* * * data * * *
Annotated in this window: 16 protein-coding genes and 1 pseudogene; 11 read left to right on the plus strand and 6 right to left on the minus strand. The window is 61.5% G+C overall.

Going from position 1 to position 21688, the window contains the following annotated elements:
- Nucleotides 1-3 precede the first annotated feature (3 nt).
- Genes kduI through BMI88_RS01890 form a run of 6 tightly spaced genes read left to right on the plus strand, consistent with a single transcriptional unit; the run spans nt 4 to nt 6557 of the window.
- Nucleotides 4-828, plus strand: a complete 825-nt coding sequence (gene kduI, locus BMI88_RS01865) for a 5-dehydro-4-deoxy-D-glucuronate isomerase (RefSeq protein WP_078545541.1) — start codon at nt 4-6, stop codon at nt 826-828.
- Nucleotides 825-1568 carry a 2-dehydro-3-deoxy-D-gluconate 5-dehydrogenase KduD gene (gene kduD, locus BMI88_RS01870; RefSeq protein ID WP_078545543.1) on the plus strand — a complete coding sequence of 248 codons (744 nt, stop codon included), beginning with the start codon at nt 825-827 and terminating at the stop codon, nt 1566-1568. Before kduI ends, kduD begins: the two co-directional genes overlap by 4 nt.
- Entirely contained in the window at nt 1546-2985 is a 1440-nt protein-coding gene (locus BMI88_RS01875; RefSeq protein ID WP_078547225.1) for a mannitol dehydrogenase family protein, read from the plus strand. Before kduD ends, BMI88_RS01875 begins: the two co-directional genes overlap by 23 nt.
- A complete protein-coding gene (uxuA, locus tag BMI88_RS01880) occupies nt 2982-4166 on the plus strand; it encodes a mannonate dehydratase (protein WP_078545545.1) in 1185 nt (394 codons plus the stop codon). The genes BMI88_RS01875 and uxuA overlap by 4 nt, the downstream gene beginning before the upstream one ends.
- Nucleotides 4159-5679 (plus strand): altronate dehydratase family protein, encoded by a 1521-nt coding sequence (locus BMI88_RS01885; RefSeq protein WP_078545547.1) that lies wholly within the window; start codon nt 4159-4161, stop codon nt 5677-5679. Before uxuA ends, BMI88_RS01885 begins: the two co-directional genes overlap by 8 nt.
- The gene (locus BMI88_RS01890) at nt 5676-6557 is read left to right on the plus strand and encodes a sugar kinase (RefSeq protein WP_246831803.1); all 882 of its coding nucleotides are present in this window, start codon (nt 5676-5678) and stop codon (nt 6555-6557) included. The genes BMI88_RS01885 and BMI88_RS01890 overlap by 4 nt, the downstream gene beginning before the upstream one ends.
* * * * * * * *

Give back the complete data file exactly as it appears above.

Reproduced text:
Annotated in this window: 16 protein-coding genes and 1 pseudogene; 11 read left to right on the plus strand and 6 right to left on the minus strand. The window is 61.5% G+C overall.

Going from position 1 to position 21688, the window contains the following annotated elements:
- Nucleotides 1-3 precede the first annotated feature (3 nt).
- Genes kduI through BMI88_RS01890 form a run of 6 tightly spaced genes read left to right on the plus strand, consistent with a single transcriptional unit; the run spans nt 4 to nt 6557 of the window.
- Nucleotides 4-828, plus strand: a complete 825-nt coding sequence (gene kduI, locus BMI88_RS01865) for a 5-dehydro-4-deoxy-D-glucuronate isomerase (RefSeq protein WP_078545541.1) — start codon at nt 4-6, stop codon at nt 826-828.
- Nucleotides 825-1568 carry a 2-dehydro-3-deoxy-D-gluconate 5-dehydrogenase KduD gene (gene kduD, locus BMI88_RS01870; RefSeq protein ID WP_078545543.1) on the plus strand — a complete coding sequence of 248 codons (744 nt, stop codon included), beginning with the start codon at nt 825-827 and terminating at the stop codon, nt 1566-1568. Before kduI ends, kduD begins: the two co-directional genes overlap by 4 nt.
- Entirely contained in the window at nt 1546-2985 is a 1440-nt protein-coding gene (locus BMI88_RS01875; RefSeq protein ID WP_078547225.1) for a mannitol dehydrogenase family protein, read from the plus strand. Before kduD ends, BMI88_RS01875 begins: the two co-directional genes overlap by 23 nt.
- A complete protein-coding gene (uxuA, locus tag BMI88_RS01880) occupies nt 2982-4166 on the plus strand; it encodes a mannonate dehydratase (protein WP_078545545.1) in 1185 nt (394 codons plus the stop codon). The genes BMI88_RS01875 and uxuA overlap by 4 nt, the downstream gene beginning before the upstream one ends.
- Nucleotides 4159-5679 (plus strand): altronate dehydratase family protein, encoded by a 1521-nt coding sequence (locus BMI88_RS01885; RefSeq protein WP_078545547.1) that lies wholly within the window; start codon nt 4159-4161, stop codon nt 5677-5679. Before uxuA ends, BMI88_RS01885 begins: the two co-directional genes overlap by 8 nt.
- The gene (locus BMI88_RS01890) at nt 5676-6557 is read left to right on the plus strand and encodes a sugar kinase (RefSeq protein WP_246831803.1); all 882 of its coding nucleotides are present in this window, start codon (nt 5676-5678) and stop codon (nt 6555-6557) included. The genes BMI88_RS01885 and BMI88_RS01890 overlap by 4 nt, the downstream gene beginning before the upstream one ends.